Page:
5. As a Chef main, I've had the joy of hanging out with Porter a bunch of times. He's a solid character, seems to have interesting background and character depth lurking, and is pretty much always pleasant to talk to. I've run into Raphael as well, and I had no idea they were both played by the same person; they have distinctly different mannerisms, ways of talking, especially when it comes to being informal/formal. That's always a sign of a great roleplayer. The character concept of an Unathi trying to cope with serious, lifelong trauma that isn't from warfare is also really interesting to me. Being orphaned from both your birth and your chosen family can leave some serious scars on a person, and trying to juggle that with an honor system sounds like even more of a struggle. Knowing it's in the hands of Hay makes me even more excited for seeing how it'll play out. Big+1 from me!
  6. That was really fun! I absolutely loved the variety of powers available, and while some of them did feel unbalanced, the potential they bring both for RP and mechanics is great. The only concern I'd have is that the system is clunky and prone to misclicks, and requires a lot of intention-switching. But it sort of makes sense lore-wise; mind powers would be all about setting an intention, so being awkward to use and prone to misfiring if you're not paying attention would make a lot of sense. EDIT: A few things I didn't mention, since I didn't realize everyone had different powers. -The mental laser kills cows. It also sounds like a stun but calls itself a laser, so I wasn't really sure if it was lethal or non-lethal? -The Commune ability was great for roleplay. -I don't remember what it was called, but there was a spell that mended mental injuries. I didn't try to use it, but wouldn't that be related to the now-removed trauma system? -The ability people had where they throw their head back and scream had a really cool description, but I have no idea what it actually did.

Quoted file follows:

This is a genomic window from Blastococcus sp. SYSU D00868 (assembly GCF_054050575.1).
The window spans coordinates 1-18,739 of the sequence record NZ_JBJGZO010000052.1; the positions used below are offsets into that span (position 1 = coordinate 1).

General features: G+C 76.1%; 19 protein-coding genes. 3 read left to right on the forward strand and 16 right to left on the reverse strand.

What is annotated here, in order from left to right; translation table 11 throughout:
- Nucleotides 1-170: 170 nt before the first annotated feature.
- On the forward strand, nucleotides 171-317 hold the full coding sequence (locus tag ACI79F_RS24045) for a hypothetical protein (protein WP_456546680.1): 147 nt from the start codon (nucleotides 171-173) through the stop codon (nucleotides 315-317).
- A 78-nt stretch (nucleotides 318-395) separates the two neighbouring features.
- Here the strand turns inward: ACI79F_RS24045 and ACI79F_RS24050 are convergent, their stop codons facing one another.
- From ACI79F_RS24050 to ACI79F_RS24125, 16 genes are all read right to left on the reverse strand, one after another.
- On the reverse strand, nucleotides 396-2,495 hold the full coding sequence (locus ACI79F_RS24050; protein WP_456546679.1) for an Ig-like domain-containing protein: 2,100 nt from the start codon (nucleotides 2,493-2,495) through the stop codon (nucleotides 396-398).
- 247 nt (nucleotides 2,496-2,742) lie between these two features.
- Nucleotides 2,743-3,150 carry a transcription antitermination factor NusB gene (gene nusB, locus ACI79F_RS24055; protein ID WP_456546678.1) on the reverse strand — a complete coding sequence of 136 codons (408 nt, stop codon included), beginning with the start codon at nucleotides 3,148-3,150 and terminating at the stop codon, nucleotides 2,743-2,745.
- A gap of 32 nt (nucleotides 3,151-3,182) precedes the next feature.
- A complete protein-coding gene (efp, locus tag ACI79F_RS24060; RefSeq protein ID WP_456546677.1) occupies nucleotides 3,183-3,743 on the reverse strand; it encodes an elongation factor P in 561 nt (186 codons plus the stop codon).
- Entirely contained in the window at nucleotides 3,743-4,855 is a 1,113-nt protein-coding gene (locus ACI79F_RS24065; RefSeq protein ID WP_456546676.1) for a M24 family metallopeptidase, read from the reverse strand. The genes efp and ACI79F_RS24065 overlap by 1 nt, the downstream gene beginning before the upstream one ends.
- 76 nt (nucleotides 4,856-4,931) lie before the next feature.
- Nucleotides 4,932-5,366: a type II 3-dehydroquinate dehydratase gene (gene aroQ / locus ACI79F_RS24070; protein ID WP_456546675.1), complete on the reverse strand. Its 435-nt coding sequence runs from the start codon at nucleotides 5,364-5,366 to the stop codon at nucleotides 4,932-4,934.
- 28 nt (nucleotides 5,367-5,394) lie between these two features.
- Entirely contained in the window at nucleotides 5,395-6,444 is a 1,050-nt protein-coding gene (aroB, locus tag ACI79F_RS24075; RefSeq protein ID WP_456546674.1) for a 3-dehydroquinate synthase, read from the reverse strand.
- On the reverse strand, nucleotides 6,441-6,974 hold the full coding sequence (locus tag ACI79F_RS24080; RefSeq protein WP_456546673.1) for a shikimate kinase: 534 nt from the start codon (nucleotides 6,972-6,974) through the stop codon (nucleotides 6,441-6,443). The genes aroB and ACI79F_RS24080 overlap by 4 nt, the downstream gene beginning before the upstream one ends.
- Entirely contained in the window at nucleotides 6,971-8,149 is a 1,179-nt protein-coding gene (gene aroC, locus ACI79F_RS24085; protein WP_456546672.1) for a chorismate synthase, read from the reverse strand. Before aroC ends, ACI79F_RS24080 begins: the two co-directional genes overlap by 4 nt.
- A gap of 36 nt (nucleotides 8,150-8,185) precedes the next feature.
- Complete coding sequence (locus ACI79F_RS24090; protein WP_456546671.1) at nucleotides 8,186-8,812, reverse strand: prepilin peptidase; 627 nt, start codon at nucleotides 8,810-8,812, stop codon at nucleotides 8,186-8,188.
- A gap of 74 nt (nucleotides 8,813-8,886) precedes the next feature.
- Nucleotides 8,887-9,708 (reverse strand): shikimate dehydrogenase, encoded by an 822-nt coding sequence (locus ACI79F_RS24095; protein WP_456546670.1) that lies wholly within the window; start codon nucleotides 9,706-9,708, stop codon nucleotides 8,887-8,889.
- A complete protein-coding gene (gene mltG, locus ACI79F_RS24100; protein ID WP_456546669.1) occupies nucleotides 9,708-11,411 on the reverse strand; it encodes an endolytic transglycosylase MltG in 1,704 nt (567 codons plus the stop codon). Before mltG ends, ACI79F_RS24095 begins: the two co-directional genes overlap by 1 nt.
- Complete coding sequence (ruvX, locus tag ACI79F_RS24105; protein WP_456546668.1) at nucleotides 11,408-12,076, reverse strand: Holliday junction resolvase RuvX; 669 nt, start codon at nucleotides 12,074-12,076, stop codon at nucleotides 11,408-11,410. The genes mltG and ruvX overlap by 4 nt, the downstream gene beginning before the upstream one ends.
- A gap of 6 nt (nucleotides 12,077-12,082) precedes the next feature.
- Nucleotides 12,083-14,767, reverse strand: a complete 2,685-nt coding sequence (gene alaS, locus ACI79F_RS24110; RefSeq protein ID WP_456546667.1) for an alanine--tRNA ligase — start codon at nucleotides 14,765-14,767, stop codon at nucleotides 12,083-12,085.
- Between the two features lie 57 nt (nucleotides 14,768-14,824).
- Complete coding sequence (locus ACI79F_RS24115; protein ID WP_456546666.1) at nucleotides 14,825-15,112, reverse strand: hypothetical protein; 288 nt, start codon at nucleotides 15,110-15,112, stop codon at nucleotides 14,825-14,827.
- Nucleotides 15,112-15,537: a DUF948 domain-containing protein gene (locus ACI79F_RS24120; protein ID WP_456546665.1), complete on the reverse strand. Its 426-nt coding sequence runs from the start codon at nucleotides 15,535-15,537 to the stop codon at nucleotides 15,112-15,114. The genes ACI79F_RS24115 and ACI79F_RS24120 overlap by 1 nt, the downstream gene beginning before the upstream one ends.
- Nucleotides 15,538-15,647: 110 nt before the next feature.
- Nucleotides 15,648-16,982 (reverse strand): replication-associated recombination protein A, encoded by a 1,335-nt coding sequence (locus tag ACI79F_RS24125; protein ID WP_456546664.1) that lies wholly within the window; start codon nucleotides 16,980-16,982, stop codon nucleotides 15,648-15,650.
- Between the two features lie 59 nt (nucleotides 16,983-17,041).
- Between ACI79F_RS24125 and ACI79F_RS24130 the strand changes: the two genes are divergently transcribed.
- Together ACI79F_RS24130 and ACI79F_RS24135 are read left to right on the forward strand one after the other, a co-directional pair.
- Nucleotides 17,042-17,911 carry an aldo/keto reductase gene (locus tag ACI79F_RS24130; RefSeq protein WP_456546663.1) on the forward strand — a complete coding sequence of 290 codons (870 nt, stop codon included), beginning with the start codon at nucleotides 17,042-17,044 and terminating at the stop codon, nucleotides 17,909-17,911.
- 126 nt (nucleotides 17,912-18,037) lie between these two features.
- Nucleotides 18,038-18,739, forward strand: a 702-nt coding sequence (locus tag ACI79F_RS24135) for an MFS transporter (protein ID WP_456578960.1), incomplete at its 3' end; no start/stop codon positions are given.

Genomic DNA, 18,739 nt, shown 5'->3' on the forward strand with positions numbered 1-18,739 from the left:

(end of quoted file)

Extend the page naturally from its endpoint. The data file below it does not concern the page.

7. Hey! As I said on the discord, I've never sprited anything in my entire life, but I have GIMP installed and I'm bored. Furthermore, Borya roped me into this and then abandoned me, so I have a newfound drive to be a better spriter than them and defeat them in battle. With all these things considered, I'm a great candidate both to be a spriter and to be your friend. Recruit me.
  8. You're a solid roleplayer and Midna's fun to interact with! I haven't seen your other characters, but I don't see any reason not to +1.
  9. I kinda feel like this would be a bad idea. While adding more measures to prevent dumb stuff would be good, some people opt not to include flavor-text as a tool for having interesting RP. There can be a number of reasons for it, such as self-encouragement to define the character through interaction rather than making stuff obvious at a glance, making more creative choices with the sprite's appearance rather than just writing it, and so on. One of my characters has fully-written flavor text for each section; another has one line that doesn't even describe her properly. Each serves their own function, and is roleplayed in their own way.
  10. I've interacted with Sentiment very little, but her presence in the round is always immersive and helpful. +1!